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Korean J Intern Med > Volume 28(6); 2013 > Article
Jang, Cho, Oh, Ko, Han, Baek, Lee, Kim, Jung, and Cho: Clinicopathological characteristics of synchronous and metachronous gastric neoplasms after endoscopic submucosal dissection

Abstract

Background/Aims

Endoscopic submucosal dissection (ESD) has become accepted as a minimally invasive treatment for gastric neoplasms. However, the development of synchronous or metachronous gastric lesions after endoscopic resection has become a major problem. We investigated the characteristics of multiple gastric neoplasms in patients with early gastric cancer (EGC) or gastric adenoma after ESD.

Methods

In total, 512 patients with EGC or gastric adenoma who had undergone ESD between January 2008 and December 2011 participated in this study. The incidence of and factors associated with synchronous and metachronous gastric tumors were investigated in this retrospective study.

Results

In total, 66 patients (12.9%) had synchronous lesions, and 13 patients (2.5%) had metachronous lesions. Older (> 65 years) subjects had an increased risk of multiple gastric neoplasms (p = 0.012). About two-thirds of the multiple lesions were similar in macroscopic and histological type to the primary lesions. The median interval from the initial lesions to the diagnosis of metachronous lesions was 31 months. The annual incidence rate of metachronous lesions was approximately 3%.

Conclusions

We recommend careful follow-up in patients of advanced age (> 65 years) after initial ESD because multiple lesions could be detected in the remnant stomach. Annual surveillance might aid in the detection of metachronous lesions. Large-scale, multicenter, and longer prospective studies of appropriate surveillance programs are needed.

INTRODUCTION

Endoscopic submucosal dissection (ESD) has become a useful method for the treatment of selected cases of gastric neoplasms, enabling en bloc resection [1-5]. ESD is an effective and minimally invasive procedure, and it can preserve more of the stomach than surgical resection. However, the remnant stomach after such treatment is at high risk for the development of multiple gastric lesions, defined as neoplasms that develop subsequently at another site in the stomach [6-8]. In fact, the reported incidence of cancer in the gastric remnant is 1.8% to 5% in patients who have undergone surgical treatment for gastric cancer [9,10], while the reported incidence of multiple gastric cancers is 9% to 24% in patients who have undergone endoscopic resection of a gastric cancer [6,11-13].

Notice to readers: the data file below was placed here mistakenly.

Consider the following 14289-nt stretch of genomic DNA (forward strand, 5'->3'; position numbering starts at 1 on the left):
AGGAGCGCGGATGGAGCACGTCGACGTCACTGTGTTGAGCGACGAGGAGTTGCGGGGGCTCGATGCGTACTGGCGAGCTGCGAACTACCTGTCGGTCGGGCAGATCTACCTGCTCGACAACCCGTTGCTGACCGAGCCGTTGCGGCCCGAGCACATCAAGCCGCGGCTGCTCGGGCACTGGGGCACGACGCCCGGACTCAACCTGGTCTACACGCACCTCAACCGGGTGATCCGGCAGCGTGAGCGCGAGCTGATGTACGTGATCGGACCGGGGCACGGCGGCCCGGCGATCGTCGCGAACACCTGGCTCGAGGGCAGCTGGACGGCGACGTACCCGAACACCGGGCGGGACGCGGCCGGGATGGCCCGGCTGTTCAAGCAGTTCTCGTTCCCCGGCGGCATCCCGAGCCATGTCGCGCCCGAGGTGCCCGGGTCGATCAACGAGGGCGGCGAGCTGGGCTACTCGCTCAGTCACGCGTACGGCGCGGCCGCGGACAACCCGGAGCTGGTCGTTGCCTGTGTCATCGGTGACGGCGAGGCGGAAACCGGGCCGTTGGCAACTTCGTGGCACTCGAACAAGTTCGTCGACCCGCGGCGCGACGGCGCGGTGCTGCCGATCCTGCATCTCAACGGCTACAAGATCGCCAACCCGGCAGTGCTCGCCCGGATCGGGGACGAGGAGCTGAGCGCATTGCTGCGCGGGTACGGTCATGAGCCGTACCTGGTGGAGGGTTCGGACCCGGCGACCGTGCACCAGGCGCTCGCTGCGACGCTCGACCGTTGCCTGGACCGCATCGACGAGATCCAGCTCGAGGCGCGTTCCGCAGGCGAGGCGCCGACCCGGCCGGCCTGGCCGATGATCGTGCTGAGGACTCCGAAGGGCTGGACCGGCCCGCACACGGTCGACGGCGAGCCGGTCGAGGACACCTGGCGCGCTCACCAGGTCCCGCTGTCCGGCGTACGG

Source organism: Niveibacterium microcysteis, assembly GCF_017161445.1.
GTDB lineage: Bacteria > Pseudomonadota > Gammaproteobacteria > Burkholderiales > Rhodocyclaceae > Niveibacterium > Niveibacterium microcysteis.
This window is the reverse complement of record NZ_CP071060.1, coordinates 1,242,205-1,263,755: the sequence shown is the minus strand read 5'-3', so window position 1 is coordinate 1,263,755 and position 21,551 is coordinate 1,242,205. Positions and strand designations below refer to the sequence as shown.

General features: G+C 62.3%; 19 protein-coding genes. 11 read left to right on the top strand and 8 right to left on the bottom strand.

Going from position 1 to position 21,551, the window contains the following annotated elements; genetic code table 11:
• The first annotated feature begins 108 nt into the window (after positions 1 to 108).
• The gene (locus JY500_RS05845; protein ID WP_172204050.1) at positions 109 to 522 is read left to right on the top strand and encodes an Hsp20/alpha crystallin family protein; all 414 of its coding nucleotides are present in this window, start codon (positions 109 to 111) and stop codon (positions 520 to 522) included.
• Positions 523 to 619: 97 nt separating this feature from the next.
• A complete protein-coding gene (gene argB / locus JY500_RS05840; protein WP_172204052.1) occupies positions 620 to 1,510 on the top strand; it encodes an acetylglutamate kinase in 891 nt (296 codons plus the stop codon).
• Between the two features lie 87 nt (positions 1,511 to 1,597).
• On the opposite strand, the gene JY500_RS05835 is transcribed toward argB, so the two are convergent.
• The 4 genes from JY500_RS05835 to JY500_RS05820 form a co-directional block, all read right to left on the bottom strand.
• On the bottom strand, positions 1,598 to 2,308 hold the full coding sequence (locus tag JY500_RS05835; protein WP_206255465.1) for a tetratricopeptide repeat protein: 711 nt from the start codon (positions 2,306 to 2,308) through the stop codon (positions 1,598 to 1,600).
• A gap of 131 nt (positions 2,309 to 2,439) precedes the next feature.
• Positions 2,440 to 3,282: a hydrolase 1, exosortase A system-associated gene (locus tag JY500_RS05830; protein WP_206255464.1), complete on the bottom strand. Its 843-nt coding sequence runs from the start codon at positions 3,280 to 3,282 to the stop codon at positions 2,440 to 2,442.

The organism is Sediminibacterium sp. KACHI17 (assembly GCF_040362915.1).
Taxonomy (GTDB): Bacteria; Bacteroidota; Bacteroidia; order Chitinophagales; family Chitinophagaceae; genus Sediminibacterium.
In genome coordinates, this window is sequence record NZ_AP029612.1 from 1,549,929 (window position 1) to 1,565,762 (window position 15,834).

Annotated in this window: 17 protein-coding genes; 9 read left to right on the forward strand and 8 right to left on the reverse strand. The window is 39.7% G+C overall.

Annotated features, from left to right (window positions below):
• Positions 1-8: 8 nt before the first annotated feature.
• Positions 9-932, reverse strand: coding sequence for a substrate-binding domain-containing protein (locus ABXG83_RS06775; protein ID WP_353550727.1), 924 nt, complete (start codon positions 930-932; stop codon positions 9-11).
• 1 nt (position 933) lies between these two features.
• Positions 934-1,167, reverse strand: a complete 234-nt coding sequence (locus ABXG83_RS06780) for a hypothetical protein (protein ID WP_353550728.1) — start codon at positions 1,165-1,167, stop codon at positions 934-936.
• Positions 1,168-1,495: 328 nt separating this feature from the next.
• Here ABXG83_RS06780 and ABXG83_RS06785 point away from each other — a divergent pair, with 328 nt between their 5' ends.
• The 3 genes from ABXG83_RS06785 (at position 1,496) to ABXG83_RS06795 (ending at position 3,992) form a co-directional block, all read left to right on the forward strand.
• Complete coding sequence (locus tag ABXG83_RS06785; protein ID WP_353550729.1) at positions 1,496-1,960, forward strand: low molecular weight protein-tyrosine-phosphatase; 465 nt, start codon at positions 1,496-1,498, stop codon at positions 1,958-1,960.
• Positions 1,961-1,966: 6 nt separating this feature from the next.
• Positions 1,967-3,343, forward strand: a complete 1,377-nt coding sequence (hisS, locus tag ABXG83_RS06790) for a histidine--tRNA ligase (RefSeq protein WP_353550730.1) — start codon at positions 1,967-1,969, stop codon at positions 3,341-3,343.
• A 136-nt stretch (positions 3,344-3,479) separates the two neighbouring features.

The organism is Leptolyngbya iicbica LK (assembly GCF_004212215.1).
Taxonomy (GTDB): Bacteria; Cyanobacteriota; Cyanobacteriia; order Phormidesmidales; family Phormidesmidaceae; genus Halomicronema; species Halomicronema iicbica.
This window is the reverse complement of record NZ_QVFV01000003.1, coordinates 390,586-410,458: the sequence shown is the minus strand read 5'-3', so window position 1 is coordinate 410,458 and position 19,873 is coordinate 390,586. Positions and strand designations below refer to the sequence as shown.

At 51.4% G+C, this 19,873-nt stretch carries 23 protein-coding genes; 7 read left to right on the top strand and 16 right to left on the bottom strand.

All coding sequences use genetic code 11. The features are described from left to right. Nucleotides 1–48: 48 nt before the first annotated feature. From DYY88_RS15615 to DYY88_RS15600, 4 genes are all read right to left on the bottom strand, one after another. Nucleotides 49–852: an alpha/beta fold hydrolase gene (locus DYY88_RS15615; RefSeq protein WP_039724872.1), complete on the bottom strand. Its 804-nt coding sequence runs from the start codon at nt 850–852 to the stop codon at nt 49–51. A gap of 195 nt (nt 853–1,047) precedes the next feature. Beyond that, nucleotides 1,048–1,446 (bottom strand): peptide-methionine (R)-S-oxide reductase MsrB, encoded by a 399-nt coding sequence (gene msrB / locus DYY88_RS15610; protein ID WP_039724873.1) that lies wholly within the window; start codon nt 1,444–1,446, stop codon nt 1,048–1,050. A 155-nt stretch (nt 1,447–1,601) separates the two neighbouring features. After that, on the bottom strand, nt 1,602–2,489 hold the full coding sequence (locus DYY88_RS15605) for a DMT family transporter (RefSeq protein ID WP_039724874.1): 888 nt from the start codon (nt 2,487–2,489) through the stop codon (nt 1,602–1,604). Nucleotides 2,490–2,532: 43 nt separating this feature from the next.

Despite numerous reports on the characteristics of synchronous and metachronous lesions after endoscopic treatment [6,7,11-14], appropriate surveillance strategies after gastric endoscopic treatment remain unclear. Here, we describe the incidence of and factors associated with synchronous and metachronous gastric lesions in patients with early gastric cancer (EGC) or adenoma after ESD.

METHODS

Patients

From January 2008 to December 2011, 630 patients with EGC or adenoma were treated with ESD at Presbyterian Medical Center (Jeonju, Korea). Of the 630 patients, we excluded 118 who were followed for < 1 month; thus, 512 patients who underwent ESD for EGC or adenoma were reviewed retrospectively (Fig. 1). Each ESD had been undertaken with curative intent and informed written consent was obtained from all patients before the procedure. Initial and periodic endoscopic examinations were performed at Presbyterian Medical Center. Follow-up esophagogastroduodenoscopy (EGD) was started within 3 months after the initial ESD; surveillance EGD was performed every 6 to 12 months thereafter.

Clinicopathological evaluations

Clinical characteristics, histopathology, and tumor recurrence were analyzed. All endoscopic findings were reviewed for data related to the size, location, and gross findings of the tumor. We compared the clinicopathological factors between two patient groups: solitary versus multiple lesions. For patients with multiple lesions, only the main lesions were compared. In cases with missed synchronous and metachronous lesions, the initial ESD lesion was considered the main lesion. For patients with initial synchronous lesions, the most malignant or dysplastic lesion was considered the main lesion. In the case of initially detected multiple lesions with the same histology, the largest lesion was considered the main lesion. Tumor location (long axis) was classified by dividing the stomach into three equal sections: upper (cardia, fundus, and upper body), middle (midbody, lower body, and angle), and lower (antrum and prepylorus). The maximum tumor diameter in the gastric lesion was measured as the tumor size. The gastric lesions were divided into two gross types: elevated and depressed lesions. Information regarding the status of the background gastric mucosa and intestinal metaplasia was evaluated histologically in 435 patients. We analyzed the incidence of synchronous and metachronous lesions and yearly incidence rates of metachronous lesions after ESD. Furthermore, we compared the clinicopathological factors between primary and secondary lesions in patients with multiple lesions.